Fluorescence microscopy measurements on giant unilamellar vesicles (GUVs) of the extracted biological lipids from the [beta]-cell membrane supported these findings. To detect the permeabilization of the vesicles upon hIAPPinduced disintegration of the lipid membrane, a leakage test was employed. The GUVs were filled with buffer containing the fluorophore Atto647. The lipids were labelled by addition of N-Rh-DHPE (N-(lissamine rhodamine B sulfonyl)1, 2-dihexadecanoyl-sn-glycero-3-phospho-ethanolamine triethylammonium salt). For visualization of hIAPP, the peptide was C-terminally labelled with Bodipy-FL and a 5 [micro]M solution of hIAPP-K-Bodipy-FL was added to the GUVs. Fluorescence microscopy images of the interaction are depicted in Figure 6. At first (i = 0 min) the GUVs are shown before hIAPP was added, to visualize the Atto647 fluorophore containing buffer (blue channel) within the N-Rh-DHPE labelled GUVs (red channel). Already after 5 min, hIAPPK-Bodipy-FL (green channel) could be mainly detected at the lipid membrane of the vesicles and led within the next minutes to permeabilization and leakage of the membrane. However, colocalization of hIAPP and the biological membrane was still detectable even after t = 40 min. At this time point, disintegration of the GUVs was observed, indicating incorporation of lipids into the growing hIAPP aggregates [60].

Taken together, the rapid permeabilization and disintegration of GUVs observed and induced by soluble hIAPP confirm a fibril-independent mechanism of membrane disruption. Subsequent GUV disintegration and lipid incorporation into the hIAPP aggregates give evidence for a second fibril-growth dependent mechanism of membrane disruption, which is in agreement with literature data [68, 75]. One reason for the fibril-independent mechanism could be the hIAPP-insertion induced formation of negative curvature within lipid bilayers as Smith et al. concluded from studies using bicelles [118]. hIAPP- and PE-induced curvature effects may be expected to feature different geometries and energetics, however. The intrinsic negative curvature of PE containing membranes hampers a deep insertion of the peptide into the membrane and favors a shallow binding of amyloid fibers onto the membrane. Hence, insertion of the peptide into the membrane and thus the fibril-independent induced membrane disruption seem to sensitively depend on the geometry and curvature elastic stress of the membrane [114]. Upon fibril growth, further curvature might be induced by the twist of the [beta]-sheets of the hIAPP fibrils [69]. In addition, lipid extraction from the lipid bilayers has been observed during fibril growth which might be a second reason for the fibril-dependent membrane damage [119]. The "pore model" for the fibril-independent membrane leakage has been put forward by Last and Miranker [120]. Using the amphipathic peptides magainin 2 and ratIAPP, they pointed out that initial binding of the peptide in the intermediate region between the head group and acyl chains of the bilayer, expands the head group region relative to the acyl region of the membrane. This results in a thinning of the acyl chain region and thus the formation of an internal surface tension within the bilayer due to the nonideal packing of the acyl chains. Formation of membrane pores could be an energetic consequence to release the surface tension. Recent imaging total internal reflection-fluorescence correlation spectroscopy (ITIR-FCS) studies suggest a "carpet model" and showed that below the critical concentration for peptide aggregation and upon binding to the plasma membrane of living cells, monomeric hIAPP increases the fluidity of the plasma membrane by carpeting the plasma membrane and forming microdomains. Such dynamic microdomains, presumably consisting of peptide-lipid complexes, are able to extract lipids in a hIAPP-concentration dependent manner [121, 122].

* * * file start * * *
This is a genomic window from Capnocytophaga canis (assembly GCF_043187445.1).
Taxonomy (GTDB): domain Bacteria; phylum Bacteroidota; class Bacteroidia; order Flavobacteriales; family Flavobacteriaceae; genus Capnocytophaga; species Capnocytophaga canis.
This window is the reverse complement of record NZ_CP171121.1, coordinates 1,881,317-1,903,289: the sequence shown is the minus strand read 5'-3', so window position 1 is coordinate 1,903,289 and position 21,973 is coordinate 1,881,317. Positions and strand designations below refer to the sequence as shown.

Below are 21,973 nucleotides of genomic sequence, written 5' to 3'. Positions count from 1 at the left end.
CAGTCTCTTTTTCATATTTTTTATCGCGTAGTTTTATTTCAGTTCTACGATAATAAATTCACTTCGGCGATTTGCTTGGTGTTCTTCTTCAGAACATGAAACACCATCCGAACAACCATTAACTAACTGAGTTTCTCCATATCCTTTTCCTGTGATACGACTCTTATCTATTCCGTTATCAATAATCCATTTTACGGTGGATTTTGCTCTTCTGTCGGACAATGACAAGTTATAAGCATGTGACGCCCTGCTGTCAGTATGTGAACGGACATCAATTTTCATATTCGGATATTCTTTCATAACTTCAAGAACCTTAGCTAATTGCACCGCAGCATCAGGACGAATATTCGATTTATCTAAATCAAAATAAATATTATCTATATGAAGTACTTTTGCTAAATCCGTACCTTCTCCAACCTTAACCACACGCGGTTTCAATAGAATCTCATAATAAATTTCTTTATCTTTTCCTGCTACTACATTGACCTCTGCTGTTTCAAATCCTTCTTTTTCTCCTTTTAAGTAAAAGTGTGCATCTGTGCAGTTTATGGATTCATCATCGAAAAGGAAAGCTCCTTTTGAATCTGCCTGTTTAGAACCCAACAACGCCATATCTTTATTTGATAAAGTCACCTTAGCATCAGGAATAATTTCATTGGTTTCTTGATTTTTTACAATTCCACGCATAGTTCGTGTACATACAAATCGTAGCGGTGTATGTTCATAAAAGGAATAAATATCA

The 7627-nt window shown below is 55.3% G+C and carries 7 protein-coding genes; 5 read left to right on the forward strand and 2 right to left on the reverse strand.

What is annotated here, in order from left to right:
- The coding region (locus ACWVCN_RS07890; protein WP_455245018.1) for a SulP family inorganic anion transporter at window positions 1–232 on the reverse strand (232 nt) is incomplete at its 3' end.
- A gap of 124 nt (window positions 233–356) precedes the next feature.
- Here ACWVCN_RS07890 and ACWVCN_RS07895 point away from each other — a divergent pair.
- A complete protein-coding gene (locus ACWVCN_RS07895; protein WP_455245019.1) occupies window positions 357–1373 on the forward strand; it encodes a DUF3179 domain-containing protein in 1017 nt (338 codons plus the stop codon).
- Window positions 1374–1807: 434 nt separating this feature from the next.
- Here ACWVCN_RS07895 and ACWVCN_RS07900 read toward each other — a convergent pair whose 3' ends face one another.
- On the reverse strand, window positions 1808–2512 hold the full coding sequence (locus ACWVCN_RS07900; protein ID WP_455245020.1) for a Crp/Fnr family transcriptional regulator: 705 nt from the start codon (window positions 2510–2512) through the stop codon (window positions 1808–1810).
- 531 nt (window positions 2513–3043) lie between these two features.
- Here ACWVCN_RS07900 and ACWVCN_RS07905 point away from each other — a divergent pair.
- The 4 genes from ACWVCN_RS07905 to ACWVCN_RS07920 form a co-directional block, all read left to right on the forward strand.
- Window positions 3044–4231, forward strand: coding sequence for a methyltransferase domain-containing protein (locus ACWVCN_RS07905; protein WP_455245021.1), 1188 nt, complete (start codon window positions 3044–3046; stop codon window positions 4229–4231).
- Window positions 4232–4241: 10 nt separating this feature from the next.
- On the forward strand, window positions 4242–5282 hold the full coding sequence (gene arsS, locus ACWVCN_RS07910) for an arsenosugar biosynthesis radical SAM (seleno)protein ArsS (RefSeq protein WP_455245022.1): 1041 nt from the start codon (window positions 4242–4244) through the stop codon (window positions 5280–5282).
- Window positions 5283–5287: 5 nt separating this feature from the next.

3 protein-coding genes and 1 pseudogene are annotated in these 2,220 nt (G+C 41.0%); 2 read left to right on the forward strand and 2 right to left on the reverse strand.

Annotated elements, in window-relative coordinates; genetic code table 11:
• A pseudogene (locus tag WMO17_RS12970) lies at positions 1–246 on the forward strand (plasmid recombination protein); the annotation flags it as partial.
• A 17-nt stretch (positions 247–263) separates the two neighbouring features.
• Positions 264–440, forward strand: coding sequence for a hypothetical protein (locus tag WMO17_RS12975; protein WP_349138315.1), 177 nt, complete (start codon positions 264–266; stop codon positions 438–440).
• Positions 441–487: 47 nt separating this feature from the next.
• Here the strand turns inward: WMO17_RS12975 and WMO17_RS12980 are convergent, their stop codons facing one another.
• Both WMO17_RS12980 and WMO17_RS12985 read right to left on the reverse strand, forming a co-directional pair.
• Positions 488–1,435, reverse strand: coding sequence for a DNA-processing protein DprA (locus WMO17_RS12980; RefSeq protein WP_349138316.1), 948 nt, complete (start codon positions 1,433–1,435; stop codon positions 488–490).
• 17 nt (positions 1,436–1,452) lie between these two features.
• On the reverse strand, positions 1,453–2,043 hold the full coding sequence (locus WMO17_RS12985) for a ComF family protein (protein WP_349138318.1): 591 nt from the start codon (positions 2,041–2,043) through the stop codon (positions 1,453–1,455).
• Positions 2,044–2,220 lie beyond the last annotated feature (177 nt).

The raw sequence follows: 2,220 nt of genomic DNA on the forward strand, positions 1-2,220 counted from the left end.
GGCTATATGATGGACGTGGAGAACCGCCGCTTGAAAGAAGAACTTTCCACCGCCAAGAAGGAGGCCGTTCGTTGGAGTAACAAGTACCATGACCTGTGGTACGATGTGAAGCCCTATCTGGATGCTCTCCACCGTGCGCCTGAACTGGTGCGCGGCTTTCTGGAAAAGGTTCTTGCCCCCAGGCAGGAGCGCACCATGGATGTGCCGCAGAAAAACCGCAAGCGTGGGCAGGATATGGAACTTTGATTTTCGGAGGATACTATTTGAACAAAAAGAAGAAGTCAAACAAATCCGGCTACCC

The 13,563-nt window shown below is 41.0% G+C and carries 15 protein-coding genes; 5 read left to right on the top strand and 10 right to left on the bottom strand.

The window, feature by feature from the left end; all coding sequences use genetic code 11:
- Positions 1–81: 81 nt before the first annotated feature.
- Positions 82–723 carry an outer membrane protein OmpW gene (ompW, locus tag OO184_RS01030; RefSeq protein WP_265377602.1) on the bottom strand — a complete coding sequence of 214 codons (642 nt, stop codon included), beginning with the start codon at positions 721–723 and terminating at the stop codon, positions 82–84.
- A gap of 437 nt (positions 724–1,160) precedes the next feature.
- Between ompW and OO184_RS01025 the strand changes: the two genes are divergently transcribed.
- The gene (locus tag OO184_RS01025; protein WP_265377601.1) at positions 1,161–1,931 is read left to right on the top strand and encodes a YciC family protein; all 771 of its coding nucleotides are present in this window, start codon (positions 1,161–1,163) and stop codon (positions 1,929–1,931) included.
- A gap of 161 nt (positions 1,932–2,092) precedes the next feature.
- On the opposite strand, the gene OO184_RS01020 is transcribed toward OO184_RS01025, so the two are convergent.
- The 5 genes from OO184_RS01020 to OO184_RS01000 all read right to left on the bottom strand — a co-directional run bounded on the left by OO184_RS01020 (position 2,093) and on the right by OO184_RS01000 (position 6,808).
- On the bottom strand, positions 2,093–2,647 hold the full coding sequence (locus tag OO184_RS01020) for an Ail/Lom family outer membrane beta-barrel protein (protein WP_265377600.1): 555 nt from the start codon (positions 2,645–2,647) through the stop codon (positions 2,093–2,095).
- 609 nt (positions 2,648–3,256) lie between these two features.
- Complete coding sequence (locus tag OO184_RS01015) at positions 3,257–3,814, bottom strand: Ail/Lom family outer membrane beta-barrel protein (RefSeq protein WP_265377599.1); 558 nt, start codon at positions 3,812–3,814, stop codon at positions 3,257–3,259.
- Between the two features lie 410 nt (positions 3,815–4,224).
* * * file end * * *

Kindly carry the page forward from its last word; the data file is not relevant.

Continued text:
5. Cytotoxicity of hIAPP Polymorphs to Pancreatic [beta]-Cells

In vivo, stability and function of proteins are tightly controlled by a protein control network, including chaperone-mediated folding and degradation of misfolded proteins via proteasome and autophagy. Its deficiency results in accumulation of misfolded proteins and causes protein misfolding diseases including T2DM. The mechanism of hIAPP-induced cytotoxicity is not yet fully understood, but it seems to cause dysfunctions at different cellular and subcellular levels including production of ROS, ER-stress, defects in UPS and autophagy, increased production of proinflammatory cytokines, and in particular permeabilization of plasma and mitochondria membranes [1]. The hypothesis of intermediate species such as oligomers gaining toxic functions and causing degeneration of functional cells is common [9-12]. However, such oligomers are metastable, probably polydisperse in nature, and thus ill-defined.